McGyvering the garden: Late summer tips and tricks for the veggie patch

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Always harvest basil by cutting the tops off the plants to avoid tough, leathery leaves. Photo: Guinevere Higgins Always harvest basil by cutting the tops off the plants to avoid tough, leathery leaves. Photo: Guinevere Higgins

Come late summer, many gardeners are about ready to throw in the towel. Squash bugs have decimated the melons and cucumbers, drought has baked the soil, and a quick week at the beach has left things nearly unrecognizable.

But this summer has been truly unusual. Ample rain and cool temperatures have made gardening easier, and though some things remain the same—the omnipresent mosquitoes, early blight on the tomatoes, abundant weeds—it’s been a truly atypical growing season. So, while Mother Nature obliges us, here are a few tips and tricks to keep the summer garden productive, while making way for fall plantings.

Cut back your basil

By late summer basil can turn tough and leathery, but this phenomenon is easily preventable. Always harvest the tops of basil plants by cutting the main stem right above a node—the point where two new buds form. These buds will grow into two new central stems with lush green growth.

Removing the most mature flower buds from the plant also prevents it from setting seed, which causes the leaves to become nearly inedible.

The best part? Basil thrives in cool fall temperatures. If you cut it back now, you’ll be rewarded with tender harvests right up until frost.

The green bean test

How do you know if your beans are fresh? Press them up against your T-shirt. If they stick, they’re good for sautéing, steaming, or eating raw. If not, they’re past their prime and better off in the compost heap or for stewing or braising. This trick is perhaps most useful at the supermarket or farmer’s market when you don’t know when the beans were picked.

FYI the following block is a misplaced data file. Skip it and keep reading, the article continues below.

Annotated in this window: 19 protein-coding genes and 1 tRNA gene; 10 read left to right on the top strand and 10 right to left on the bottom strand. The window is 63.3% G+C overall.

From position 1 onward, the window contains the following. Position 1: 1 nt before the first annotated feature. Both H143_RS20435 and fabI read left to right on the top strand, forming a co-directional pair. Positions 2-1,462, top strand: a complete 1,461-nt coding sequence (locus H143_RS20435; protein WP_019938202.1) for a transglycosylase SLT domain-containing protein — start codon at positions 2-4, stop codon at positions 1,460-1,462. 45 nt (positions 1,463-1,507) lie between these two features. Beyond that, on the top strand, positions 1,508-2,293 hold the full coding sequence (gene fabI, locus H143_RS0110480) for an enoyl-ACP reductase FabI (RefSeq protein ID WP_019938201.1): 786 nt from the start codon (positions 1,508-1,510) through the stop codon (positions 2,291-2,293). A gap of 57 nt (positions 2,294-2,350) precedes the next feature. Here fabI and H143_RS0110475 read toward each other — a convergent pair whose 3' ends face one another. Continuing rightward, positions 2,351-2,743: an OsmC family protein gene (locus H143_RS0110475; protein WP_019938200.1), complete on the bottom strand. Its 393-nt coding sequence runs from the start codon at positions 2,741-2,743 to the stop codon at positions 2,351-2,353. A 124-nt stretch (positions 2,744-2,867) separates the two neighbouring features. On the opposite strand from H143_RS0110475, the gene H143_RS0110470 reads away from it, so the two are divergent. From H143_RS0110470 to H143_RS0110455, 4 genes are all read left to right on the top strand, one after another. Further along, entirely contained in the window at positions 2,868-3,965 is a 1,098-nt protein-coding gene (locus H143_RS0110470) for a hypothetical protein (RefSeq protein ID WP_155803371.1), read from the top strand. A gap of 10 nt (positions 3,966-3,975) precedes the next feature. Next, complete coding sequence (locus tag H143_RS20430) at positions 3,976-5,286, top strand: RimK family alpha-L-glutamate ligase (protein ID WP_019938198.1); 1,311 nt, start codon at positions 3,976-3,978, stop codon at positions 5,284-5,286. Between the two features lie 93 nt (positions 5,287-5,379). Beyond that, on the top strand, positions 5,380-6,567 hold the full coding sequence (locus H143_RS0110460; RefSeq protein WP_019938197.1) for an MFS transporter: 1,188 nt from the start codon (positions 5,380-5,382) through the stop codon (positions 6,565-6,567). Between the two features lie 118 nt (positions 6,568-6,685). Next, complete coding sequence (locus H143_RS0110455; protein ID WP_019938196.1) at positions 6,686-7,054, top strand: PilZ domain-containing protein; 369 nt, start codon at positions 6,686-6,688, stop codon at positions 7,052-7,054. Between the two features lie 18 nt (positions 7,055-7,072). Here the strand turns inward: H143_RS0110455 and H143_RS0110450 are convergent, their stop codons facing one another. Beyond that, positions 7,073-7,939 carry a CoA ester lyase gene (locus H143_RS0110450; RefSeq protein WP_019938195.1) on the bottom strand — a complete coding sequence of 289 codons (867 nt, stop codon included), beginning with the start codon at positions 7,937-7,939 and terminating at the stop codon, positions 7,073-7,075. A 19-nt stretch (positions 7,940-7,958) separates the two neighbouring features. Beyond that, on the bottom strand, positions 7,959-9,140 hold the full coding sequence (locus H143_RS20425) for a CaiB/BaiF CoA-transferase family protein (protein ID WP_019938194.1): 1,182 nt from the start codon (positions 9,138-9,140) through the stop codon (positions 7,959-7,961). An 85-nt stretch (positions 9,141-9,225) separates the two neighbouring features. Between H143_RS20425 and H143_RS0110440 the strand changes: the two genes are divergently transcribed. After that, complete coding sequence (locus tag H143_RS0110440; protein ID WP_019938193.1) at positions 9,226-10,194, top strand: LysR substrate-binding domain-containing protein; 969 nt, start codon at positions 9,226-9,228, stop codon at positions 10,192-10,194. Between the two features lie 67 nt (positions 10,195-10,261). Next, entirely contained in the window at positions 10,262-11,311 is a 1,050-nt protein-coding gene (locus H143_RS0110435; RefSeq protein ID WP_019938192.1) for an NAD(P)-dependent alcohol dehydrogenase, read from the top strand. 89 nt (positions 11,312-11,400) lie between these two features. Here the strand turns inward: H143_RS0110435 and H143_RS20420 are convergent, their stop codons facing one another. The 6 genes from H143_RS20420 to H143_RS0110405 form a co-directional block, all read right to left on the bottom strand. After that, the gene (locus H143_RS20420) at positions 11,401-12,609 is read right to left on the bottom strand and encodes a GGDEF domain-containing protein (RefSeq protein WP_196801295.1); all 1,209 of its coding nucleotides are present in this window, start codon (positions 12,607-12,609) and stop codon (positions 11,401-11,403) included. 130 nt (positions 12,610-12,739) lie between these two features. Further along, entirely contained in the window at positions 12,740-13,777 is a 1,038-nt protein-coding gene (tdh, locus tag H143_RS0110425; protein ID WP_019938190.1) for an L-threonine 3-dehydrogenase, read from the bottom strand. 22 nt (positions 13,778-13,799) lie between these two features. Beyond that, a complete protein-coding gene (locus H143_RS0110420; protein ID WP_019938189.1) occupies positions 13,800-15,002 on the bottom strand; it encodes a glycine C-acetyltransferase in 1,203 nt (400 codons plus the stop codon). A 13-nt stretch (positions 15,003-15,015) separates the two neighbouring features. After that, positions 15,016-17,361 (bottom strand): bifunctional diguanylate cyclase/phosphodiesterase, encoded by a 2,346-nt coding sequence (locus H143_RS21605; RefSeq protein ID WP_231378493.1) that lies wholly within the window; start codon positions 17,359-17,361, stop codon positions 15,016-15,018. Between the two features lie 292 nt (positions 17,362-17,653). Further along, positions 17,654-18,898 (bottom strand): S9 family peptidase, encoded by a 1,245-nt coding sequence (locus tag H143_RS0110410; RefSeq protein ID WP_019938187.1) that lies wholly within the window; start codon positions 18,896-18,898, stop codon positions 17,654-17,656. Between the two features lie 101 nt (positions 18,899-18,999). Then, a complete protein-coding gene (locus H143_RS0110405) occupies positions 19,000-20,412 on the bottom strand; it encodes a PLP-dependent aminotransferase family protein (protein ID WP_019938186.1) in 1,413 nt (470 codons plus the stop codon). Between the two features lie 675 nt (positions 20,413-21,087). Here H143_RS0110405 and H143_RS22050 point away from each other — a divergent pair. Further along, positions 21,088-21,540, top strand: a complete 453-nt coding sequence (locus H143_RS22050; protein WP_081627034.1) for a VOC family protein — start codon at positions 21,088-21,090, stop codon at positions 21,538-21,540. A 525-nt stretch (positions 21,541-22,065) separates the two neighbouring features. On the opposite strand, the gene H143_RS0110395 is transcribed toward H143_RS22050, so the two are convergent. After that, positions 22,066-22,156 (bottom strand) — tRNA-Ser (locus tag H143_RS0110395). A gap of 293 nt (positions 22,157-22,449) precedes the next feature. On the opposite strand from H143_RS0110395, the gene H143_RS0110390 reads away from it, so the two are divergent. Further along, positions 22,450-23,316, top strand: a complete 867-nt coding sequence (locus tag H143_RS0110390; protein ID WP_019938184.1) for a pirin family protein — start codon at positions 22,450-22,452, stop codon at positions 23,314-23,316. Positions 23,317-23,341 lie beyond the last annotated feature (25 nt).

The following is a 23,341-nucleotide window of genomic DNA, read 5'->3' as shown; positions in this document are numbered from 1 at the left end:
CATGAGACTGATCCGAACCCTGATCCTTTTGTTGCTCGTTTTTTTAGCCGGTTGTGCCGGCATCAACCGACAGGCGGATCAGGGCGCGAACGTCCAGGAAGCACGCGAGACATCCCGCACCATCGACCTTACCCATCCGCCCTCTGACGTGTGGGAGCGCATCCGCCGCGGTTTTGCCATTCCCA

Plant a quick cover crop

As you remove spent crops sewn in spring and early summer, consider planting a buckwheat cover crop. It germinates quickly and out-competes weed seeds, and also shades the soil, feeds soil microorganisms, and has blossoms that provide excellent fodder for bees. When you’re ready to re-plant for fall, simply cultivate the buckwheat into the soil, or pull it out and add it to the compost pile.

Get a soil test

Late summer is an ideal time to have your soil tested, allowing you to identify nutrient deficiencies and bring things back into balance in time for fall or spring planting. And even if you don’t get a soil test, it’s never a bad idea to work in a little compost as you prepare for your next plantings.

Baby your fall plantings 

Now is the time to plan your fall garden, but until the weather turns reliably cool, remember that your little seedlings need protection from heat and pests. Consider seeding or transplanting fall crops—lettuce, greens, leeks, beets, carrots, broccoli, cabbages, etc.—into areas partially shaded by summer plants, and keep them well watered to ensure that the soil stays cool. Cover them with row cover so they don’t get munched.

And keep an eye out for white cabbage moths and their voracious offspring, cabbage worms. They will decimate brassica crops like kale, broccoli, and arugula, so be prepared to pick them off by hand.—Guinevere Higgins

Guinevere Higgins is owner of Blue Ridge Backyard Harvest, which provides consultation, design, and installations for home-scale edible gardens. When she’s not gardening, she works in fundraising for the Center for a New American Dream. 

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